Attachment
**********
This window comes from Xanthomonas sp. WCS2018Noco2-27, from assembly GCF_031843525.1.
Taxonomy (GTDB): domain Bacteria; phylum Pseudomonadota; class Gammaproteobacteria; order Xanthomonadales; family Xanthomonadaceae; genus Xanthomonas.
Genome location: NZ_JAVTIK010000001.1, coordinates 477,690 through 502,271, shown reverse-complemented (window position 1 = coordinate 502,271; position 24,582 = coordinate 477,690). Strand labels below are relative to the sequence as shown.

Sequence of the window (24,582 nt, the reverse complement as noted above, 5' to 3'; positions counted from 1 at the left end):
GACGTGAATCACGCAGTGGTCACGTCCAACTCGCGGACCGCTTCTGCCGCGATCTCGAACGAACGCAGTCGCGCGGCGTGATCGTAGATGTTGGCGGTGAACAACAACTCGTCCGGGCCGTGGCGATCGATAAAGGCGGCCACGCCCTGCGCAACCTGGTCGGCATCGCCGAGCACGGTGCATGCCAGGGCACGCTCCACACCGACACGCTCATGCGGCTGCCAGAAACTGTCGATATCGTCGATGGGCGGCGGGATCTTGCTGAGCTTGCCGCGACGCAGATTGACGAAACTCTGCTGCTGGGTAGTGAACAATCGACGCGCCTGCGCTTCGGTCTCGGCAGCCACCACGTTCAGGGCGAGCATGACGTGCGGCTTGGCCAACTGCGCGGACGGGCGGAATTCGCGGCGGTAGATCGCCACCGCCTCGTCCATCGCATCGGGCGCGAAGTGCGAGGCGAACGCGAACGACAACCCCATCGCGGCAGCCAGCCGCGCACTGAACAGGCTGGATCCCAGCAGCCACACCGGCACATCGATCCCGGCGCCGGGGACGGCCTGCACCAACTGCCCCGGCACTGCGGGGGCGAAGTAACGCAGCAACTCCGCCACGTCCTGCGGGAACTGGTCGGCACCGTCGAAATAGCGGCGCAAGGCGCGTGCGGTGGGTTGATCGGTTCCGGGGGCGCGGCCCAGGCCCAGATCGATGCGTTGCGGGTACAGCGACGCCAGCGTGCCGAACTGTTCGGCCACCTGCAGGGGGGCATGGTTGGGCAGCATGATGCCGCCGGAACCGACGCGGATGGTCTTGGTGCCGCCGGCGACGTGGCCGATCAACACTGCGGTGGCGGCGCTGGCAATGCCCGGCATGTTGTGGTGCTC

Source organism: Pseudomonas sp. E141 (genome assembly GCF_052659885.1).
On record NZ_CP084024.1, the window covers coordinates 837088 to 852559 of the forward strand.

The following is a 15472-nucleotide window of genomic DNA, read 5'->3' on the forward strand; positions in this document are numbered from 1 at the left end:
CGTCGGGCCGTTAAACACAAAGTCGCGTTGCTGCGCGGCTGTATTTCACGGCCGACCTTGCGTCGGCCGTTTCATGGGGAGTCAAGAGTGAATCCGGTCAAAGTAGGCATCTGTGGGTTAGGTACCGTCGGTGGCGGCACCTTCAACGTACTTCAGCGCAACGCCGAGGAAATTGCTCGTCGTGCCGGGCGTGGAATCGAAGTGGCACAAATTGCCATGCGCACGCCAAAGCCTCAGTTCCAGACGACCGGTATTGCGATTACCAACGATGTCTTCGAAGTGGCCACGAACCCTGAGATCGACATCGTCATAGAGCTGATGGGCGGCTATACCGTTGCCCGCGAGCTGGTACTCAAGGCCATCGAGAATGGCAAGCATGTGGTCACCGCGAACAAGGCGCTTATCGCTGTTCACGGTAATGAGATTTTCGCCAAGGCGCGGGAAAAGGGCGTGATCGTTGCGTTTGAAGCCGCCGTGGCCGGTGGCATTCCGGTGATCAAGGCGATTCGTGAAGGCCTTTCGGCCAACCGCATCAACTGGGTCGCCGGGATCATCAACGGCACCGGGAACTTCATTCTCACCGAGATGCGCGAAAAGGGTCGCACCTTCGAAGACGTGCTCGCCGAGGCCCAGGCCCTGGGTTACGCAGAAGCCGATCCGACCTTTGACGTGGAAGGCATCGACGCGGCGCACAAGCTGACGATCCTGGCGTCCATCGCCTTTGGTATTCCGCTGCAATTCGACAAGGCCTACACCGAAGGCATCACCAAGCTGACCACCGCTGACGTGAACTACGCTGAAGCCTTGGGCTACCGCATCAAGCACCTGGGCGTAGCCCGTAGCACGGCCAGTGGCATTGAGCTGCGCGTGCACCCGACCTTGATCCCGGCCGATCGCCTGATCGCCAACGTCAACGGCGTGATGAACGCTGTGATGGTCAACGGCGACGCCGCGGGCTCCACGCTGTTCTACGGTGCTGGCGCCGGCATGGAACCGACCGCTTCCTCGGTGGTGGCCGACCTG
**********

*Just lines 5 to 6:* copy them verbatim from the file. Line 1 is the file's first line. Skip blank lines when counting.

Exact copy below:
GACGTGAATCACGCAGTGGTCACGTCCAACTCGCGGACCGCTTCTGCCGCGATCTCGAACGAACGCAGTCGCGCGGCGTGATCGTAGATGTTGGCGGTGAACAACAACTCGTCCGGGCCGTGGCGATCGATAAAGGCGGCCACGCCCTGCGCAACCTGGTCGGCATCGCCGAGCACGGTGCATGCCAGGGCACGCTCCACACCGACACGCTCATGCGGCTGCCAGAAACTGTCGATATCGTCGATGGGCGGCGGGATCTTGCTGAGCTTGCCGCGACGCAGATTGACGAAACTCTGCTGCTGGGTAGTGAACAATCGACGCGCCTGCGCTTCGGTCTCGGCAGCCACCACGTTCAGGGCGAGCATGACGTGCGGCTTGGCCAACTGCGCGGACGGGCGGAATTCGCGGCGGTAGATCGCCACCGCCTCGTCCATCGCATCGGGCGCGAAGTGCGAGGCGAACGCGAACGACAACCCCATCGCGGCAGCCAGCCGCGCACTGAACAGGCTGGATCCCAGCAGCCACACCGGCACATCGATCCCGGCGCCGGGGACGGCCTGCACCAACTGCCCCGGCACTGCGGGGGCGAAGTAACGCAGCAACTCCGCCACGTCCTGCGGGAACTGGTCGGCACCGTCGAAATAGCGGCGCAAGGCGCGTGCGGTGGGTTGATCGGTTCCGGGGGCGCGGCCCAGGCCCAGATCGATGCGTTGCGGGTACAGCGACGCCAGCGTGCCGAACTGTTCGGCCACCTGCAGGGGGGCATGGTTGGGCAGCATGATGCCGCCGGAACCGACGCGGATGGTCTTGGTGCCGCCGGCGACGTGGCCGATCAACACTGCGGTGGCGGCGCTGGCAATGCCCGGCATGTTGTGGTGCTC

Source organism: Pseudomonas sp. E141 (genome assembly GCF_052659885.1).